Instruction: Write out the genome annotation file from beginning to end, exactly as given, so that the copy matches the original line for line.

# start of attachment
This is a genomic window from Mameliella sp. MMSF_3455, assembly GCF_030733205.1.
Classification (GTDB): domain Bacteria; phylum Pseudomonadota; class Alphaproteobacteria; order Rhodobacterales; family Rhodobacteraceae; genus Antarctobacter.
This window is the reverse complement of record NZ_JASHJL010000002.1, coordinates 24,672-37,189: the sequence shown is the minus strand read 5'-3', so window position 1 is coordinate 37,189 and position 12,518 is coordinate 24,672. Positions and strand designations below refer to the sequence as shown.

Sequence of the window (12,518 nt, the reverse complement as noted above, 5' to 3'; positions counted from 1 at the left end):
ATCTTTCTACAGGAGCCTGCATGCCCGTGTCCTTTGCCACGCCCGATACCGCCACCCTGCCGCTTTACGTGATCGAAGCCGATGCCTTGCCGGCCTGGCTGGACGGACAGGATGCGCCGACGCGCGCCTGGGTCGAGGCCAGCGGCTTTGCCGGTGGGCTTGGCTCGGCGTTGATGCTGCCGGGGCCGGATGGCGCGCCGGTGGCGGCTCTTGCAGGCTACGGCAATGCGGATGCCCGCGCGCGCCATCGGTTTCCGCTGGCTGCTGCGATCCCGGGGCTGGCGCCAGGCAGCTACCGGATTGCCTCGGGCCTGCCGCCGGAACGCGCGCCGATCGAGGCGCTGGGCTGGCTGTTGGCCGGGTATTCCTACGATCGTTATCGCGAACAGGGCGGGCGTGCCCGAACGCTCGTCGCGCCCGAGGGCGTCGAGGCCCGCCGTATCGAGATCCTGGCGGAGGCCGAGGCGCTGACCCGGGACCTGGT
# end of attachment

This is a genomic window from Mameliella sp. MMSF_3455, assembly GCF_030733205.1.
Classification (GTDB): domain Bacteria; phylum Pseudomonadota; class Alphaproteobacteria; order Rhodobacterales; family Rhodobacteraceae; genus Antarctobacter.
This window is the reverse complement of record NZ_JASHJL010000002.1, coordinates 24,672-37,189: the sequence shown is the minus strand read 5'-3', so window position 1 is coordinate 37,189 and position 12,518 is coordinate 24,672. Positions and strand designations below refer to the sequence as shown.

Sequence of the window (12,518 nt, the reverse complement as noted above, 5' to 3'; positions counted from 1 at the left end):
ATCTTTCTACAGGAGCCTGCATGCCCGTGTCCTTTGCCACGCCCGATACCGCCACCCTGCCGCTTTACGTGATCGAAGCCGATGCCTTGCCGGCCTGGCTGGACGGACAGGATGCGCCGACGCGCGCCTGGGTCGAGGCCAGCGGCTTTGCCGGTGGGCTTGGCTCGGCGTTGATGCTGCCGGGGCCGGATGGCGCGCCGGTGGCGGCTCTTGCAGGCTACGGCAATGCGGATGCCCGCGCGCGCCATCGGTTTCCGCTGGCTGCTGCGATCCCGGGGCTGGCGCCAGGCAGCTACCGGATTGCCTCGGGCCTGCCGCCGGAACGCGCGCCGATCGAGGCGCTGGGCTGGCTGTTGGCCGGGTATTCCTACGATCGTTATCGCGAACAGGGCGGGCGTGCCCGAACGCTCGTCGCGCCCGAGGGCGTCGAGGCCCGCCGTATCGAGATCCTGGCGGAGGCCGAGGCGCTGACCCGGGACCTGGT